Keep pruning the sales pitch and target market segment – it’s by far the simplest thing that you can change in an early startup.

Changing the actual product is much harder and more expensive, so do it only if you are completely sure that that’s the right thing to do based on your sales conversations.

Extra tip: Startups have a tendency to fall into the never-ending cycle of:”Just one more feature”. I’ve been there myself.

The key is to be brutally honest with your product and progress. Most often, just adding a feature or three doesn’t change the course of a startup.

13. ABC: Always be charging

Nothing comes free in B2B. That’s good.

Even better: nobody expects anything to be for free in the business context!

In fact, as many experienced sales people could tell you, people value your product less when you don’t charge for it.

So don’t make this mistake.

Even when you are deep in the validation phase, charge. It can be daunting to ask for money for something that doesn’t even exist yet or is riddled with bugs. But do it – always ring the freaking cash register, as a VC Mark Suster says.

Charging real money has very positive side effects even if it’s not immediately material from the revenue standpoint:

  • People paid for your product. You have freakin’ customers! That means you’re already better than 50% of startups.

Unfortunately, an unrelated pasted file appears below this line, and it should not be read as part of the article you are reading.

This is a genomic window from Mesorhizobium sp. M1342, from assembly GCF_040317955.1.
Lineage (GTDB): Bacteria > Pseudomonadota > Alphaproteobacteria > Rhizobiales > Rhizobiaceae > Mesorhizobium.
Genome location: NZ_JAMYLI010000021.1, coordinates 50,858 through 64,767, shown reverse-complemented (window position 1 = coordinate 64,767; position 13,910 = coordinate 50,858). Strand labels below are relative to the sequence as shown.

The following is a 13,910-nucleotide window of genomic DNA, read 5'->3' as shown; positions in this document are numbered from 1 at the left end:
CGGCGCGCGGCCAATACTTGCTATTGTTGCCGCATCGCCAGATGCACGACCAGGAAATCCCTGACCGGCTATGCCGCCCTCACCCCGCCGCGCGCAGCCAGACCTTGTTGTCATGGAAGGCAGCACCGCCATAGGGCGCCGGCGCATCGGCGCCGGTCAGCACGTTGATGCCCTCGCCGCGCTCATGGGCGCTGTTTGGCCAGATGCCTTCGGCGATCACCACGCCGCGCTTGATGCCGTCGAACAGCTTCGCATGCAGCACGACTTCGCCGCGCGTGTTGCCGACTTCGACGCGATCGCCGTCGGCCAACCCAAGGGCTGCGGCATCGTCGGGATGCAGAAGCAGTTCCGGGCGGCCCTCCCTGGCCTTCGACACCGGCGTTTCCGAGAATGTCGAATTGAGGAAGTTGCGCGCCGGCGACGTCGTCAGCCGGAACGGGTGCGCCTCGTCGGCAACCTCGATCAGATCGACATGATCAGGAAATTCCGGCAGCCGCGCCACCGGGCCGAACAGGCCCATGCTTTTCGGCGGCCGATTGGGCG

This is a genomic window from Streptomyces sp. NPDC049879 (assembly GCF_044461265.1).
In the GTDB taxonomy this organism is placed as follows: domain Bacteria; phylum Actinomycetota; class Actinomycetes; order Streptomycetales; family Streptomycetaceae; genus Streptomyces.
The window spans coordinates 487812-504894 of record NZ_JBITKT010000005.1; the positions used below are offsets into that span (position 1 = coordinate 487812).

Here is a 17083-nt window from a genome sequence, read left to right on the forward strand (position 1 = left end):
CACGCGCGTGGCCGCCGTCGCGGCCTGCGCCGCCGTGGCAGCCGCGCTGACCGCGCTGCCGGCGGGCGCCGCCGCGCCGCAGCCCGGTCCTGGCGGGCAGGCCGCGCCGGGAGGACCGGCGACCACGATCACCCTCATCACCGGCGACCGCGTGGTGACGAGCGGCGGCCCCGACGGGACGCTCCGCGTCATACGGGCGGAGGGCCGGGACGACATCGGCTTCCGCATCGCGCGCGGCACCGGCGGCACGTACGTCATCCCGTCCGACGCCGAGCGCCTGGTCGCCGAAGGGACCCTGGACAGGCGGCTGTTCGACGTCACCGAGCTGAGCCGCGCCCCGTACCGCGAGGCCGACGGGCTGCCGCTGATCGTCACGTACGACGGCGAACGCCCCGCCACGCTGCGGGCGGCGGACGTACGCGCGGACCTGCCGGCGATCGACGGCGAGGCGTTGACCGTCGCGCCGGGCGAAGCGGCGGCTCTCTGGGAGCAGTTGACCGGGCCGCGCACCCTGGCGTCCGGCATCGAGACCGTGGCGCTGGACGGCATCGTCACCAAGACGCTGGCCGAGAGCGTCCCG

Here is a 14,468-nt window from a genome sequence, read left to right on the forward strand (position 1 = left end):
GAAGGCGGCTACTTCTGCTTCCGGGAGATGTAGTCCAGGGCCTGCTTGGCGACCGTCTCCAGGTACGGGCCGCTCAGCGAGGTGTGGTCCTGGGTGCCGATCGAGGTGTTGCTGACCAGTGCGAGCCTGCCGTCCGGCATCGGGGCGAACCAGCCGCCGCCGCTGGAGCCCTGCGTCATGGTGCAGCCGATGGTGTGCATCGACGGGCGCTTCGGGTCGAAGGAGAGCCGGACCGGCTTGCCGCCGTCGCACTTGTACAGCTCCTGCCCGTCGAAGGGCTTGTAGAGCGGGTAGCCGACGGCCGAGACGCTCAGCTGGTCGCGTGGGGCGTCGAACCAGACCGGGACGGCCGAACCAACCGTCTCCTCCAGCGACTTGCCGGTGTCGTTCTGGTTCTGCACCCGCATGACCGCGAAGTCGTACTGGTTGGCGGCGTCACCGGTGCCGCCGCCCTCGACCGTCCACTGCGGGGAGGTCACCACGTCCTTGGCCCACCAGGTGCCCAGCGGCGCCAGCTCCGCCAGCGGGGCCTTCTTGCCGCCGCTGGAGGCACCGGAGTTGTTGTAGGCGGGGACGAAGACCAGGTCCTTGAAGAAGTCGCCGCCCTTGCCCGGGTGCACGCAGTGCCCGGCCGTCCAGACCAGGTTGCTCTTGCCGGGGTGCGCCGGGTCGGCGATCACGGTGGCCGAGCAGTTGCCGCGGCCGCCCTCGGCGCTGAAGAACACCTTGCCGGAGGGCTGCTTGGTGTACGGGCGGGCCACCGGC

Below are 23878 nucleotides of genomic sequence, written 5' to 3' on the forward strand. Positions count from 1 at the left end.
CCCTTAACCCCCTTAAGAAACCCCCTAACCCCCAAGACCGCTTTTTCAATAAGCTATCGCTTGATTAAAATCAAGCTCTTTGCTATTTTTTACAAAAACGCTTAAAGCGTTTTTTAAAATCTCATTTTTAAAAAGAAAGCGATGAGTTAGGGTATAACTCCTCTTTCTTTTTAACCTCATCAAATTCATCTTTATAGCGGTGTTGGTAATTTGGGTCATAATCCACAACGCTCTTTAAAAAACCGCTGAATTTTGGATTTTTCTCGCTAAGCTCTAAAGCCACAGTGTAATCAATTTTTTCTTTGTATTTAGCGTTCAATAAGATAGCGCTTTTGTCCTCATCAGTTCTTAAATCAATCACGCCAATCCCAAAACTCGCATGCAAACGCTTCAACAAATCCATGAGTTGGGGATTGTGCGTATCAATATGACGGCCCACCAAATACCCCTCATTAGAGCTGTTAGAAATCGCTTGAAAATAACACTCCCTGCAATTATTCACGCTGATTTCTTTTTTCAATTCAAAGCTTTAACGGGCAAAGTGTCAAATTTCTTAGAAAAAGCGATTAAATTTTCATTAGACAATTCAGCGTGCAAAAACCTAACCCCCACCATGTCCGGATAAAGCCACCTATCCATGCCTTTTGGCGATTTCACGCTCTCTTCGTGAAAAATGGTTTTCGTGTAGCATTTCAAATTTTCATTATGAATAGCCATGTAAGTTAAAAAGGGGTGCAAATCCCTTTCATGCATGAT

• You’re the closer. The rest of the team sees it and starts to understand why we are doing this in the first place.
  • Pushback is good. You will get some honest pushback when you try to charge for things. It’s tough, but great for your product in the long run.
  • You can optimize the pricing. You will be able to do insightful pricing decisions. We can all read and theorise about our pricing strategies all day long. But in the end, it’s the customers that will actually give you an indication of how good your pricing is. Aim for the sweet spot: the spot where your customers think your offering is a bit pricy, but still end up paying for it. (Mixpanel seems to be a great example of this strategy. Everyone I’ve talked to think they’re expensive, yet they all still pay them.)


14. There’s nothing wrong with letting your prospects go

If you haven’t experienced this, don’t worry. You will. I totally sucked at it in the beginning.

This is how it goes.

You’ve had a very good sales conversation. Or three. The sale was basically sealed. (At least you thought so.)

Suddenly, the customer goes into the “silent mode”: an email, a voicemail, another email. Nothing. No reply. Nada.

You need to accept this. It’s a part of the game. Remember, even the guys from the top league convert only 30% of demos.

Most often, it has zero to do with you. Your prospect is busy or has 10 other things on her plate.

That said, the most natural and yet the worst thing to do in this case is to do nothing. To just let it be.

I recently stumbled across a very interesting follow-up technique that can help in this scenario. It advises to send your prospect the following email:

“I have not heard from you, so I am assuming you are no longer interested in our offering. I am withdrawing the offer as we agreed. Good luck to you and I truly wish you the best. Thank you for the opportunity to work with you.”